1) Crabbing in Walberswick Every summer, hundreds of people descend on the sleepy little town of Walberswick armed with smoky bacon, fish bait, weighted strings, nets and buckets. During August, the town holds the British Open Crabbing Championships which has been an annual tradition since 1981. The wooden footbridges and muddy banks of the Dunwich river teem with hopeful competitors dangling bait into the water and impatiently reeling in their string. Once the surface of the water is breached, there is a limited amount of time to scoop up the monster catch, or sweep the five scrabbling miniature crabs into your net. Some crabs, savvy after years in the game, take one last bite of bacon before launching gloriously backwards into the sludgy water. Hungry seagulls gather on the banks, swooping and pecking at hard shells whilst avoiding the quick snap of claws. The record catch was back in 1981, with the prize winning crab weighing in at an impressive 7.25ozs!
2) Southwold beach One of the best walks in Southwold is along the promenade, taking in the coast from the restored Victorian pier down to the sandy beach near the harbour. Early in the morning the sun rises out at sea, turning the water into melted silver and enticing swimmers. The colourful beach huts are lovingly decorated in bright shades, with portholes, stained glass windows, decked porches and bunting. Others feature the handiwork of local artists, with pastel beachscapes and underwater worlds. Families spill out over the promenade to the sand below, playing cricket and frisbee and building sand fortresses. Up top, you can visit the Sailor’s Reading Room, sit on the cannons at Gun Hill and spy on ships far out at sea. On the way, stop at Suzie’s Beach Café and enjoy breakfast tea, a grilled panini and slice of lemon drizzle cake. Dog walkers can let their pooches off at the harbour end where the promenade and beach huts finish.
3) Latitude Festival This festival, now in its seventh year, offers an eclectic mix of popular folk and world music, film, literature, comedy, dance and cabaret. Based at Henham Park in Suffolk, it has grown to hold 35,000 which puts it on par with Bestival. In homage to the Tour de France that is racing at the same time, Latitude teamed up with M&S to raise money for the Great Ormond Street Children’s Hospital, by encouraging festival goers to cycle from London. This year’s music line-up includes Bloc Party, the Foals, Kraftwerk, Hot Chip and the Maccabees. In other tents, Eddie Izzard, Sean Lock, Dylan Moran, Carol Ann Duffy, Robin Ince and Germaine Greer are let loose. Look out for rainbow sheep, enjoy a refreshing Pimms by the lake, dance in the woodland raves and watch psychedelic light shows over the water. Last time I was there, I saw Phil Jupitus dj’ing ska in his pyjamas in a cabaret tent in the early hours. That said, Latitude is extremely family friendly, with a special section for camping and play area just for kids. The festival has also gained the reputation of being ‘supremely middle-class’, find ticket prices here.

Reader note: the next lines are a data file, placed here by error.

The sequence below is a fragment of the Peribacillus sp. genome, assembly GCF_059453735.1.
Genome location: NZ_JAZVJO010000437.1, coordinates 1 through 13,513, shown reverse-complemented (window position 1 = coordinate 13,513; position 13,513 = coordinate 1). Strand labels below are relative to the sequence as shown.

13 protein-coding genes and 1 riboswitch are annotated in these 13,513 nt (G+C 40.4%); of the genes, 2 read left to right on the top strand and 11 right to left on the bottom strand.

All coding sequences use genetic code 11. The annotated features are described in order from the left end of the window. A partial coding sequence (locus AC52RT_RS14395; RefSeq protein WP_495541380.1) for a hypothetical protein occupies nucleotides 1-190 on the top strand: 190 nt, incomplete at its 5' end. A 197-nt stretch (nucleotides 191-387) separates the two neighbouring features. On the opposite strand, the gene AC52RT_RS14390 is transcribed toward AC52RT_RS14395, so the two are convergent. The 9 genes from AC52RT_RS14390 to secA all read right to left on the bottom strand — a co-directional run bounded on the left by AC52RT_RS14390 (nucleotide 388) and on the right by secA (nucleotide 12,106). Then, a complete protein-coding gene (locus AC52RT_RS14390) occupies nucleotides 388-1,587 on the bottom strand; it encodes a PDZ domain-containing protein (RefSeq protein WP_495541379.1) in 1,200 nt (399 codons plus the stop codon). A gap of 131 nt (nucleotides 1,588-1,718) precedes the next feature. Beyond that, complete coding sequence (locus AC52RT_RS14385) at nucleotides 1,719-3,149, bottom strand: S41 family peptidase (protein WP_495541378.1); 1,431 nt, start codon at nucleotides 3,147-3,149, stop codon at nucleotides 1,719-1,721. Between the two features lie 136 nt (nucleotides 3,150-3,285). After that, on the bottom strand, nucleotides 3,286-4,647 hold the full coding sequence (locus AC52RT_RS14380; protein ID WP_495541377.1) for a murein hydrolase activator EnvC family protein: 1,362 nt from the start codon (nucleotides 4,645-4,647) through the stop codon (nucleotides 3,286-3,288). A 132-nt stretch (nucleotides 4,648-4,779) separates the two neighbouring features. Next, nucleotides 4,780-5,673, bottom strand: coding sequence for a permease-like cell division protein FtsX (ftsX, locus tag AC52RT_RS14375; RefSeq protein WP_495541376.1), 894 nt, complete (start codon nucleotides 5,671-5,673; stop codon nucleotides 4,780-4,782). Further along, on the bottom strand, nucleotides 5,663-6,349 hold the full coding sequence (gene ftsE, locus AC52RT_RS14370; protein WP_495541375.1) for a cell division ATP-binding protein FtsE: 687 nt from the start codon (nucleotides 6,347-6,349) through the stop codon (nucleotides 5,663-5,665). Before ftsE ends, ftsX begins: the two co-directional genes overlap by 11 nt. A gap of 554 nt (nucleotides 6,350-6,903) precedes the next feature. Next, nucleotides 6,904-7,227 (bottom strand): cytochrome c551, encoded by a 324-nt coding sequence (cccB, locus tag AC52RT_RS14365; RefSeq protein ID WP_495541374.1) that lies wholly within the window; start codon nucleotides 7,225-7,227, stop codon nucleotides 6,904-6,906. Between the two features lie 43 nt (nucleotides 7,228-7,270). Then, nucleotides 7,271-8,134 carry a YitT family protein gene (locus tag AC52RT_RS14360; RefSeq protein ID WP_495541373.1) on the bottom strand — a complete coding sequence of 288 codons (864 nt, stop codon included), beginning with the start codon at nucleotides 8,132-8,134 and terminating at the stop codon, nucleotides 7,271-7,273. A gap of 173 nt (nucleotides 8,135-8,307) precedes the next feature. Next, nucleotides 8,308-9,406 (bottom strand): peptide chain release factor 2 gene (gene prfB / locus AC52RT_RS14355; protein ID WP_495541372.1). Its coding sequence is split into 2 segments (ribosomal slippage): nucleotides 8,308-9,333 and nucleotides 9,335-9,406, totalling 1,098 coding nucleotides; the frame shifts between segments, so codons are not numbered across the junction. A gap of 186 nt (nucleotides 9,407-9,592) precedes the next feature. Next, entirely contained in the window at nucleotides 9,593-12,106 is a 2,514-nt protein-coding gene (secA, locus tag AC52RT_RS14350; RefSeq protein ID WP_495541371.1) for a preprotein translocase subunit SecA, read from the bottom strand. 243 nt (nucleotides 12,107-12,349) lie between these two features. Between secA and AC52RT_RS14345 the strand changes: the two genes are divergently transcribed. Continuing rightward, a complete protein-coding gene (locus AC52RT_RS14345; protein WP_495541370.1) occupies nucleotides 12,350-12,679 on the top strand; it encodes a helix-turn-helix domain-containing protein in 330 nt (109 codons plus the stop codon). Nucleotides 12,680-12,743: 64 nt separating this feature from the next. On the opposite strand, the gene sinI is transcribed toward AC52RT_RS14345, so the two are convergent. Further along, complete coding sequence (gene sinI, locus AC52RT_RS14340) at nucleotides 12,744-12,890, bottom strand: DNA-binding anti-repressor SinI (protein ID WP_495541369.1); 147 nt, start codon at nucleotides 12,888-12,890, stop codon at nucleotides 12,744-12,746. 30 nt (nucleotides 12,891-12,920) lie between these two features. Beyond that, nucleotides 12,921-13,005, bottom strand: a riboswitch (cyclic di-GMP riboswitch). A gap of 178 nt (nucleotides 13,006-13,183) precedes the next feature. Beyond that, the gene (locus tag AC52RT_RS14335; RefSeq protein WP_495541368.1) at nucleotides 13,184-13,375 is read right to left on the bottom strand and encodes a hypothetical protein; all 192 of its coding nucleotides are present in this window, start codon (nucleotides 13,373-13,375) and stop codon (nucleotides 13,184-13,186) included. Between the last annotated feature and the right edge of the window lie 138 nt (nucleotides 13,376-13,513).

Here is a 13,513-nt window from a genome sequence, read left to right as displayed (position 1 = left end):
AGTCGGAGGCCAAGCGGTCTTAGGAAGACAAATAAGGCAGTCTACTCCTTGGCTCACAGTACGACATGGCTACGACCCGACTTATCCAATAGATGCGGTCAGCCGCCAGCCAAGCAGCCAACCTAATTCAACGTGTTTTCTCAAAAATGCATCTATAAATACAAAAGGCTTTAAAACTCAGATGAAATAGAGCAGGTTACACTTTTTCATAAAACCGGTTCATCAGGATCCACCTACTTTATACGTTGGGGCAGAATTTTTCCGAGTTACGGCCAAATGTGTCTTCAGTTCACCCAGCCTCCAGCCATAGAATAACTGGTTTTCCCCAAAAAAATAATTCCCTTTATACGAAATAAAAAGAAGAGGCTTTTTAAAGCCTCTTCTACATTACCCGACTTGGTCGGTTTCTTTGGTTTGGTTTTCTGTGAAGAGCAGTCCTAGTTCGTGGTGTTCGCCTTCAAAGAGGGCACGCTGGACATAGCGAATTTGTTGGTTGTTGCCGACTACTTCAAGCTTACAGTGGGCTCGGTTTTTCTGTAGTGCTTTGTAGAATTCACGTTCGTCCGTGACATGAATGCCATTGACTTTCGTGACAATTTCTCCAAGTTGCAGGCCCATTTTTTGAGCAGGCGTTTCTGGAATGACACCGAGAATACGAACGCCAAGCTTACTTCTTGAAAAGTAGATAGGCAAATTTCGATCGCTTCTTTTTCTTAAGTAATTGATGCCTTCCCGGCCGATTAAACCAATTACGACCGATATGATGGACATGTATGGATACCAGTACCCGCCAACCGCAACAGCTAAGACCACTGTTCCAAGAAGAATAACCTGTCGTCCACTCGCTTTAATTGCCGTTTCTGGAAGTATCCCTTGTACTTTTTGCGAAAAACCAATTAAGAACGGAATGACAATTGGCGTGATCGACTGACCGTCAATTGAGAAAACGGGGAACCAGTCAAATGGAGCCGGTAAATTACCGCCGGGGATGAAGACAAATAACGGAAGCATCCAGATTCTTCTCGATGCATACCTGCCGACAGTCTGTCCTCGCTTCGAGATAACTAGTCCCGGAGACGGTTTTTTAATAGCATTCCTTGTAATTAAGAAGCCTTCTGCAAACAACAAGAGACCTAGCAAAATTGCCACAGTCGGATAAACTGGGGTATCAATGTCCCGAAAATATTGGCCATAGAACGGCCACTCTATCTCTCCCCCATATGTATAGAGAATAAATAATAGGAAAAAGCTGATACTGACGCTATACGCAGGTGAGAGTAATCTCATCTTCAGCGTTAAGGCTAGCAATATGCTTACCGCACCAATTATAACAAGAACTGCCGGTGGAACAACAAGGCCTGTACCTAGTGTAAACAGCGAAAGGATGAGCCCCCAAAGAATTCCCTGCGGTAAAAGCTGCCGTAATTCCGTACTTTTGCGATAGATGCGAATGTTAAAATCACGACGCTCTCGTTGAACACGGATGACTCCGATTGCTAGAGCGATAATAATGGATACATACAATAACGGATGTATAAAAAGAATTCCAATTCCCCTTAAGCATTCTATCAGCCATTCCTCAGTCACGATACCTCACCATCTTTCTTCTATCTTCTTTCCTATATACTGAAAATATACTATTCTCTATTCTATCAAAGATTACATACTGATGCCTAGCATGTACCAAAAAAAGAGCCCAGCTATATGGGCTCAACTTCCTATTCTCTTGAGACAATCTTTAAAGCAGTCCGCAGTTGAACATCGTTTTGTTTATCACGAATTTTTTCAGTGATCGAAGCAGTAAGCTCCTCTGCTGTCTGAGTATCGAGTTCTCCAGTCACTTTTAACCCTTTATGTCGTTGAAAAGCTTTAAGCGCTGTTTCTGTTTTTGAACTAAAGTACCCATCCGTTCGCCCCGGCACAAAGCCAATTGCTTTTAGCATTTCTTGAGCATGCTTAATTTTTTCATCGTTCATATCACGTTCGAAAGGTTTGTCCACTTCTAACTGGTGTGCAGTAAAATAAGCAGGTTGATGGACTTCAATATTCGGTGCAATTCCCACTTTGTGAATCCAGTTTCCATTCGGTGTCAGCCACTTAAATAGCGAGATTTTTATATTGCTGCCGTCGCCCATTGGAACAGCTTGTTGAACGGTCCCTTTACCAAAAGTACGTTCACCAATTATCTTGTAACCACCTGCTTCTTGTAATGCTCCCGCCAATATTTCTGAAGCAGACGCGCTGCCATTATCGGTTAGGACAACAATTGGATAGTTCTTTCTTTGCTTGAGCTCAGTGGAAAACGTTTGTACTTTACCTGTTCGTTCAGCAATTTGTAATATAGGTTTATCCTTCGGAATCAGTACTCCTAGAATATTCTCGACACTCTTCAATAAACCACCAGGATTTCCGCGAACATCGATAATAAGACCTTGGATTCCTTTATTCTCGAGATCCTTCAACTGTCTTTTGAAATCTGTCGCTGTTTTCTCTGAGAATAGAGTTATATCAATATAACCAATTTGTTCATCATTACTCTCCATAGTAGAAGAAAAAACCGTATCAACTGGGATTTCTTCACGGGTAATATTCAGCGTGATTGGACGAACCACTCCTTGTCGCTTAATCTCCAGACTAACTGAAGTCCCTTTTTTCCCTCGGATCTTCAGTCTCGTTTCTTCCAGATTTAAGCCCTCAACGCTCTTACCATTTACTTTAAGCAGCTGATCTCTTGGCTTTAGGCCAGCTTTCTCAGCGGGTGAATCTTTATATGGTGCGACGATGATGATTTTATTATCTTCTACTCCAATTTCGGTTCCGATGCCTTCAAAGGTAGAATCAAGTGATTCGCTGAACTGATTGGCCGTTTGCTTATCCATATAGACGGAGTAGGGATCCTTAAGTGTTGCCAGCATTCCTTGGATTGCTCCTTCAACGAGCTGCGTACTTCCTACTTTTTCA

4) Boating at Thorpeness This small town was built with summer tourism at its heart, with the Ogilvie family designing a fun place to spend their summer months back in 1910. The unique ‘House in the Clouds’ and the Tudor beams on the buildings make this a unique gem on the Suffolk coast, just inland from Aldeburgh. The large artificial lake is filled with gaggles of tame swans and bright bobbing boats which are named after the men who dug out the meare a century ago. The lake was designed with J. M. Barrie’s Peter Pan in mind, with a treasure island and pirate’s lair to explore – but watch out for the resident crocodile! Visitors can rent out rowing boats, kayaks, canoes, dinghies, sailing boats and punts, and you can find the prices here.This year’s Regatta on 18th August will celebrate the centenary of the lake.
5) Taking tea in Aldeburgh We love tea here in Britain, and this national constitution is not forgotten during the warmer months. The Cragg Sisters Tearoom is a dainty café serving loose leaf tea from all around the world, including exotic strains like Assam, Lapsang Souchong and elderflower white tea from China, and Japanese green tea Gyokuru. See here for their full list of drinks available. Each customer is served with bone china teapots, cups and saucers, each decorated in unique hand painted designs. Knitted cosies decorate the shelves and walls, and vintage wartime relics make you feel as if you’re having tea at Grandma’s. Fresh scones, iced coffee and walnut cake and a selection of soups and salads can be ordered to accompany your tea.
Crabbing in Walberswick, http://www.walberswick.ws/crabbing/
Southwold Beach Huts, http://www.bbc.co.uk/suffolk/content/articles/2005/07/02/coast05walks_stage4.shtml
The Cragg Sisters Tearoom, Aldeburgh